Friday, September 29, 2006


From Merrian-Webster's Word of the Day:

madeleine \MAD-uh-lun\ noun
1 : a small rich shell-shaped cake
*2 : one that evokes a memory

Example sentence:
The crack of the bat and the sight of his son running the bases were madeleines for Tom, calling up memories of the great times he had playing the game in his youth.

Did you know?
The madeleine is said to have been named after a 19th-century French cook named Madeleine Paumier, but it was the French author Marcel Proust who immortalized the pastry in his 1913 book Swann's Way, the first volume of his seven-part novel Remembrance of Things Past [À la recherche du temps perdu]. In that work, a taste of tea-soaked cake evokes a surge of memory and nostalgia. As more and more readers chewed on the profound mnemonic power attributed to a mere morsel of cake, the word "madeleine" itself became a designation for anything that evokes a memory.

*Indicates the sense illustrated in the example sentence.
The madeleine passage in Proust begins
For many years, already, everything about Combray that was not the theater and drama of my bedtime had ceased to exist for me, when one day in winter, as I returned home, my mother, seeing that I was cold, suggested that, contrary to my habit, I have a little tea. I refused at first and then, I do not know why, changed my mind. She sent for one of those squat, plump cakes called petites madeleines that look as though they have been molded in the grooved valve of a scallop shell. And soon, mechanically, oppressed by the gloomy day and the prospect of another sad day to follow, I carried to my lips a spoonful of the tea in which I had let soften a bit of madeleine. But at the very instant when the mouthful of tea mixed with cake crumbs touched my palate, I quivered, attentive to the extraordinary thing that was happening inside me.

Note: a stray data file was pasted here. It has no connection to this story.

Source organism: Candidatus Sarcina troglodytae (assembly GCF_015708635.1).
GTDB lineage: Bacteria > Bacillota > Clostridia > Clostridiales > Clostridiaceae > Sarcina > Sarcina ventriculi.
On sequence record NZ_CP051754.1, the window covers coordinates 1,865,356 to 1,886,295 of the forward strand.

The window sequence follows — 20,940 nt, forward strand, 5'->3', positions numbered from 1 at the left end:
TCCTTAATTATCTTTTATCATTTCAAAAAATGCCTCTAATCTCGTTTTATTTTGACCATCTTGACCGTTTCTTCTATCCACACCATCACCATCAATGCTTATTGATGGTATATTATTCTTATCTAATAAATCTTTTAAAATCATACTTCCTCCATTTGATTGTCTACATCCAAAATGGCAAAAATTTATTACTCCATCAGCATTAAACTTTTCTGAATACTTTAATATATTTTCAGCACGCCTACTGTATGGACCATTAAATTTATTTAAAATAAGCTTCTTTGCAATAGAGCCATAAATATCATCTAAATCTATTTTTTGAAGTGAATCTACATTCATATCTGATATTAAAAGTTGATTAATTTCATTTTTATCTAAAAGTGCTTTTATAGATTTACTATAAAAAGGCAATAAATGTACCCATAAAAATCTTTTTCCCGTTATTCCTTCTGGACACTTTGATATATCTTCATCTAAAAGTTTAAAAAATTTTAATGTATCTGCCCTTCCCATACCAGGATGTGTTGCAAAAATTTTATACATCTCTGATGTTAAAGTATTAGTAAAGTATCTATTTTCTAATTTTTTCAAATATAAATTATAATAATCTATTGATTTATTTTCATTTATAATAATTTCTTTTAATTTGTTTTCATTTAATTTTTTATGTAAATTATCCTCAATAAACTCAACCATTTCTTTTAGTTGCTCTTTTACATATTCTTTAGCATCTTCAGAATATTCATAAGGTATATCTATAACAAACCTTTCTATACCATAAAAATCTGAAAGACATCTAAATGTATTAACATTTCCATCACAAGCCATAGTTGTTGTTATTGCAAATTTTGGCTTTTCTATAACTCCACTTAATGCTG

From Swann's Way, translated by Lydia Davis (New York: Viking, 2002), 45

What was happening? You'll just have to read Swann's Way.
The Way the Cookie Crumbles, Edmund Levin reverse-engineers Proust's madeleine (from Slate)

Related posts
Other Proust posts, via Pinboard

comments: 5

Anonymous said...

I've been enjoying your Proust posts (petit Proust posts?)... I read the Moncrieff a couple of years ago, but now I want to read this English series that starts with Davis. I've heard most are very good.

Michael Leddy said...

Scott, if you Google proust penguin translation, you'll see that there's considerable (and sometimes nasty) debate. I browsed enough to know that I'd prefer the Penguins. I'm sure though that at some point I'm going to read Moncrieff too.

Crritic! said...

One of the best examples of a 'madeleine' I've found is (appropriately) in Pixar's film Ratatouille. It is the eponymous dish, when served to arrogant food critic Anton Ego, which causes a sudden rush of childhood memories, overwhelming his usual dismissive attitude to his profession. Worth seeking out!

Michael Leddy said...

I completely embarrassed my kids with my audible joy when that scene came on the screen. "Dad! Dad!!"

Crritic! said...

Ah, so I'm not the only one!